Time: 11:00AM – 3:30PM
Location: Below Salida at Fremont – Chafee Country line
Fish Landed: 20
It was worth the wait. I’ve lived in Colorado for 20 years, and every year I visit the Arkansas River to attempt to hit the fabled caddis hatch. I’ve often seen the massive numbers of caddis after they already hatched, but only once have I hit the front edge of the hatch where the caddis are emerging and trout are rising to dry flies. Today was a second such experience. But I’m getting ahead of myself.
The online fishing reports said that the caddis hatch stalled near Texas Creek due to cool temperatures. Arkanglers predicted that the warmer temperatures early this week would cause the hatch to advance, perhaps exploding all the way up the river at once. As near as I could tell they were right.
I left the house at 7AM and took the US285 route as I was interested in fishing below Salida. The strong gusts of wind pushed the van relentlessly as I drove through the Front Range and across South Park. How could I fish in this wind?
I arrived at the pullout at the Fremont-Chafee County line and prepared to fish. I went down the cement steps, and then crossed the river at the tail of the long pool across from the pullout. I hiked down the railroad tracks on the north side of the river to a point below the small island. I rigged up with a split shot, strike indicator, prince nymph and bright green caddis pupa and began swinging the flies through the riffles at 11AM. The wind was tough, but the weight and indicator helped punch the flies into the wind. I picked up two browns fairly quickly on the prince as the flies swung at the end of the drift. When I reached the bottom of the island, I removed the split shot and adjusted the indicator down to 3-4 feet above the top fly to fish the shallow right channel. I landed a couple small browns. When I nearly reached the top of the island, I returned to the bottom and worked up the left side of the island and landed a very nice brown. These trout were all grabbing the prince.
At the top of the island I crossed over to the north bank and worked my way up the right side with the two nymphs. I picked up six more trout by prospecting the deeper pockets and runs close to the bank. Two or three of the trout took the bright green caddis pupa and the remainder fell for the prince nymph.
There was another fisherman on the south bank down the bank from my car, so I crossed the shallow tail and returned to the car for lunch. I grabbed my lunch bag and walked down to a rock high above the river and watched the water and the other fisherman. I ate my lunch around 1PM and as I finished eating, I noticed a pod of four or five fish rising along the north bank near a small rock that poked above the water a couple feet from the bank. I assumed the fisherman below me would move over and fish to the risers, but he continued struggling to punch casts into the wind below the high rock cliff where I was eating.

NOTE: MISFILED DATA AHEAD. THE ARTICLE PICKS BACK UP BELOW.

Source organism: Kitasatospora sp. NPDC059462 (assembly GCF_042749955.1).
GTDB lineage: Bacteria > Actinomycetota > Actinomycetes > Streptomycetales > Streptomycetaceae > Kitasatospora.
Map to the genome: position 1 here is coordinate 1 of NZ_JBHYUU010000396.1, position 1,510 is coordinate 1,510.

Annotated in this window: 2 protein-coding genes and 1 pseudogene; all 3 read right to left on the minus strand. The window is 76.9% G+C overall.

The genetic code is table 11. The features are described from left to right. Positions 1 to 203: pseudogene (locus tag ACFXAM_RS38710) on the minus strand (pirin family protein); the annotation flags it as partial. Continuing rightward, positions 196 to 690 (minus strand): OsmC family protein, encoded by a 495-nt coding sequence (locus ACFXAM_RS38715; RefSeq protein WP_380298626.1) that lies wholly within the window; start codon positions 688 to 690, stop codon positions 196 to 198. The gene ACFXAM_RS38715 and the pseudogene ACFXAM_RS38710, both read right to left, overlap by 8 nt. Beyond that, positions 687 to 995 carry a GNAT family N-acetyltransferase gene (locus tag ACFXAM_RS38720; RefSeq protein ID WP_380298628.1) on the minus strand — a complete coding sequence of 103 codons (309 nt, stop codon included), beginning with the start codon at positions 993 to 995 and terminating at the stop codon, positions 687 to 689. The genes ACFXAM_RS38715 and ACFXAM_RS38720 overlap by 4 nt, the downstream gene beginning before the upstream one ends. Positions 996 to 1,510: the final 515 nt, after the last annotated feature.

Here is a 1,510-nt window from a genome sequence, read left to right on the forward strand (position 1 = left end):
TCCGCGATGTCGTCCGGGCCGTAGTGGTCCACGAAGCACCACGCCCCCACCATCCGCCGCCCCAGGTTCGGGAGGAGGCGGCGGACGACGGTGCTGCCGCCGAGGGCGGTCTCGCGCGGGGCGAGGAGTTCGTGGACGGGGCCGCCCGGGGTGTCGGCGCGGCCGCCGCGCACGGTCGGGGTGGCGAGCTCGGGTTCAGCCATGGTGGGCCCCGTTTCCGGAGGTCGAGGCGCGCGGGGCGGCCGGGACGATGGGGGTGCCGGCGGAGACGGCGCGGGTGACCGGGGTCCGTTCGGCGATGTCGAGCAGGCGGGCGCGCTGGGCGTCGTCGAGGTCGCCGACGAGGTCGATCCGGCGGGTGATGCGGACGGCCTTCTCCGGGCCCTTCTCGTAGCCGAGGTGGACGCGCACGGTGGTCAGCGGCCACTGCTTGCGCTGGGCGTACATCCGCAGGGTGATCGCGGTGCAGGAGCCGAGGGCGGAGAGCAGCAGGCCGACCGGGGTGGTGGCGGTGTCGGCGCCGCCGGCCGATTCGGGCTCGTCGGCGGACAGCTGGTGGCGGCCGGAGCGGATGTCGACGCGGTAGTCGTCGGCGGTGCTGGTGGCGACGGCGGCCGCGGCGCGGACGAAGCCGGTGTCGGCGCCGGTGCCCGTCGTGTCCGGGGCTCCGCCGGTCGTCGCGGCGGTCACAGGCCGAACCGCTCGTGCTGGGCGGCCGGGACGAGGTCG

After lunch I waded back across the river and headed for the aforementioned rock. The fisherman moved back near shore and pulled his line in and left! I maneuvered into casting position below the rock and noticed quite a few BWO’s on the surface. Of course the wind was gusting even stronger than in the late morning. Could I cast a dry fly upstream directly into the wind? I tied on CDC olive and got within eight feet of the lowest riser below the rock. I could see that the fish was decent. I failed to get a couple flies to where the fish was as the wind blew the tiny dry back near my feet. I totally overpowered several casts almost hitting my rod tip on the water and got some drifts over the fish. On the third or fourth such cast, the brown sipped in the BWO. Next I moved a bit closer and cast upstream of the rock and two or three feet toward the middle of the river. Bam! Another brown sipped the BWO.
It is difficult for me to describe what happened over the next two hours of the afternoon. All hell broke loose. I began seeing caddis tumbling and spinning on the surface as they tried to emerge in the gusting wind. The wind picked up flies and skittered them over the surface. There were BWO’s and caddis everywhere with the wind riffling the surface and blowing so hard that I could only cast between gusts. But fish were rising pretty regularly. I decided to switch to a dark olive deer hair caddis. This worked great, when I could get a cast upstream into the wind so it drifted over risers, I hooked fish. I worked my way up along the right bank spotting risers and landing beautiful fish in between waiting out the wind. Most of the six fish I caught between the last one on a BWO and the end of the day were nice size and three of them were chunky rainbows.
At 3:30, the wind picked up even more. I could only cast sporadically and sometimes had to wait five minutes for the wind to subside before I could attempt a cast. I wasn’t seeing rising fish anymore despite the continuing presence of caddis, albeit not as dense as an hour earlier. I called it quits at 3:30 with 20 fish landed and a fantastic day.